Study: Moms still earn less than childless women — and the gap isn’t closing

Mar 13, 2018, 4:57 PM | Updated: Jun 7, 2022, 3:59 pm

According to new research co-authored by Misra and two economists, that gap hasn't narrowed at all ...

According to new research co-authored by Misra and two economists, that gap hasn't narrowed at all since the 1980s. And for some women, it's even increased.

(CNN Money) — Joya Misra, a sociology professor at the University of Massachusetts, has a simple piece of advice for her female graduate students pursuing a career in academia.

“There’s no reason for you in any way to indicate you’re a mother,” Misra tells them. “I want you to get the job.”

The reason: There’s a longstanding gap between the wages of mothers and those of childless women.

According to new research co-authored by Misra and two economists, that gap hasn’t narrowed at all since the 1980s. And for some women, it’s even increased.

The study found that when correcting for education, occupation and work experience, the pay gap for mothers with one child rose from 9% in the period between 1986 and 1995 to 15% between 2006 and 2014. For mothers with two kids, the gap held steady at 13% and stayed at 20% for mothers with three or more children.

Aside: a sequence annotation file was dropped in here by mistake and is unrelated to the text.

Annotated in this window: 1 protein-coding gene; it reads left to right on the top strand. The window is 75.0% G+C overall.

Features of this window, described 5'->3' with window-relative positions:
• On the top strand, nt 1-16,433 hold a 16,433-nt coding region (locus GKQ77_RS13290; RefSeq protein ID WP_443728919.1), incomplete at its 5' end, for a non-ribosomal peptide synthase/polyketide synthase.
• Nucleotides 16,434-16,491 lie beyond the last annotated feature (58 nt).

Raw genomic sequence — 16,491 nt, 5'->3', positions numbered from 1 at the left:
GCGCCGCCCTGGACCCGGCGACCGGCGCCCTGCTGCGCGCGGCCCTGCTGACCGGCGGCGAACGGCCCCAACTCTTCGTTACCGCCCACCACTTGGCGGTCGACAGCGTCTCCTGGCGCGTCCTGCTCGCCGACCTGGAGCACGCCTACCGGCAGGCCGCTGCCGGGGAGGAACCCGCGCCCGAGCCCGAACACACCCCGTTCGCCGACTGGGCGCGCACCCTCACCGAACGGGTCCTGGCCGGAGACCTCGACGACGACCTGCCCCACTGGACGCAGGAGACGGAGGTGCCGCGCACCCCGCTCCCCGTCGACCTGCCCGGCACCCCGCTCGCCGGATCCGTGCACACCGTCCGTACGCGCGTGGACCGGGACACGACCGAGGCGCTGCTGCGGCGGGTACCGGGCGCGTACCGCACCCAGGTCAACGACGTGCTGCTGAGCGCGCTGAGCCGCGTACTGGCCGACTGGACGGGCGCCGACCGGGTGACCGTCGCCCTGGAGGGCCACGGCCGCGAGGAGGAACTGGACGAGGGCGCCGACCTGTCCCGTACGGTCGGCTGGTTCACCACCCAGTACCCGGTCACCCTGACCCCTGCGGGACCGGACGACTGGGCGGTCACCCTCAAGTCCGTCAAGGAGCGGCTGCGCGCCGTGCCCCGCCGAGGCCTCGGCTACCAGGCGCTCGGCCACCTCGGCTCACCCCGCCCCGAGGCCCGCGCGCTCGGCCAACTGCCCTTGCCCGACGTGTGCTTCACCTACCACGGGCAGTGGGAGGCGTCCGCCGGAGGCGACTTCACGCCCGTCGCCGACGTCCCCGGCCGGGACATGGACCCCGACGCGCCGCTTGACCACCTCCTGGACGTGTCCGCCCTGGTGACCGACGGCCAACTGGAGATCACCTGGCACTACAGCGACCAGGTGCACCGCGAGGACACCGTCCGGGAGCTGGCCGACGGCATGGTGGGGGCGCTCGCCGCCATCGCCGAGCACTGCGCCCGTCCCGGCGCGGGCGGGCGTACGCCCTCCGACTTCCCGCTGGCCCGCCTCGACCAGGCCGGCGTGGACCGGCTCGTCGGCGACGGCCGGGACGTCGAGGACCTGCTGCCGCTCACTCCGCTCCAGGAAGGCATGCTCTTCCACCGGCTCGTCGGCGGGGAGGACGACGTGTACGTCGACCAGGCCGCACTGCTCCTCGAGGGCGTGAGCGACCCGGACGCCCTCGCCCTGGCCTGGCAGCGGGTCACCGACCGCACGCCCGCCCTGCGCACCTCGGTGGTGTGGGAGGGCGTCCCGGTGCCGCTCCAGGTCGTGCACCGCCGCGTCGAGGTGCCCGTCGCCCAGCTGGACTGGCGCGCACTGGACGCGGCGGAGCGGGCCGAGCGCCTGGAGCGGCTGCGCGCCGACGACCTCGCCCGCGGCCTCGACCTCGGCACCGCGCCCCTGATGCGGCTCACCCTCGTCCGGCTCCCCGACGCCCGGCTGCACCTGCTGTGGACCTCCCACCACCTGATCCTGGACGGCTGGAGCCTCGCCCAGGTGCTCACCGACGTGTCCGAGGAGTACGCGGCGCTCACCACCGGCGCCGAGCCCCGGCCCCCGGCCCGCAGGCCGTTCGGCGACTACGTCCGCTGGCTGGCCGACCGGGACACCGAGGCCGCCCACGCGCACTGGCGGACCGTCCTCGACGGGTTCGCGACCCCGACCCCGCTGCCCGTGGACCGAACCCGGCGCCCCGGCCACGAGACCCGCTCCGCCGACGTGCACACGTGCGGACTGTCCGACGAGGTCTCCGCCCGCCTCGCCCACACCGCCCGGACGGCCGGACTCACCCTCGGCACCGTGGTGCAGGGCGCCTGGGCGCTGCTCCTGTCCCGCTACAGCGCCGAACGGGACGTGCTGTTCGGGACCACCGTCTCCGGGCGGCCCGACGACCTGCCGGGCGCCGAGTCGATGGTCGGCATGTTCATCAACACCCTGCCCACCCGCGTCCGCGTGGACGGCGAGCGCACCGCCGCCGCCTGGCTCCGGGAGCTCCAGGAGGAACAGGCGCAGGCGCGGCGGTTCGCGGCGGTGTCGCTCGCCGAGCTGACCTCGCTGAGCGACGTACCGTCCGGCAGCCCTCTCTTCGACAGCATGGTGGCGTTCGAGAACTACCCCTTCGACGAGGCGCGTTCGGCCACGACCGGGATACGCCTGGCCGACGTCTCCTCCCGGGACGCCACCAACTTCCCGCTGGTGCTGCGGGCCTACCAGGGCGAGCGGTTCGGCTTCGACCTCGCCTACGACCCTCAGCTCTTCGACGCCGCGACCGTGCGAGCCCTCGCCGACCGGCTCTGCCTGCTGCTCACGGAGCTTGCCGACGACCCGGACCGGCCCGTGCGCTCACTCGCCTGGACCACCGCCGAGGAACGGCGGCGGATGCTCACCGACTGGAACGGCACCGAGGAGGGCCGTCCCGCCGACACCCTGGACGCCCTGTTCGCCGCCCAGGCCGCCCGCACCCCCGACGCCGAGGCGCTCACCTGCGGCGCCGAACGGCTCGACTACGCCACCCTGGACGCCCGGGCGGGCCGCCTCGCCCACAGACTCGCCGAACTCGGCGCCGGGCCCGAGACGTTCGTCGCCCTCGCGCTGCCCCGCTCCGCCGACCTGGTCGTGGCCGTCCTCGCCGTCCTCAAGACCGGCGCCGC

The paper draws upon the University of Michigan’s Panel Study of Income Dynamics, which has tracked about 18,000 individuals from 5,000 families since it began in 1968, making it an unusually powerful tool to measure how wages respond to demographics and life events.

Related: The unpaid work that always falls to women

The “motherhood penalty,” as it’s been called, helps to explain why women overall make 81 cents on every dollar a man makes. Conversely, research has shown that having children actually raises wages for men, even when correcting for the number of hours they work.

Why hasn’t the discrepancy eased, even as the share of mothers with young kids working has risen from 47% in 1975 to 70% in 2015?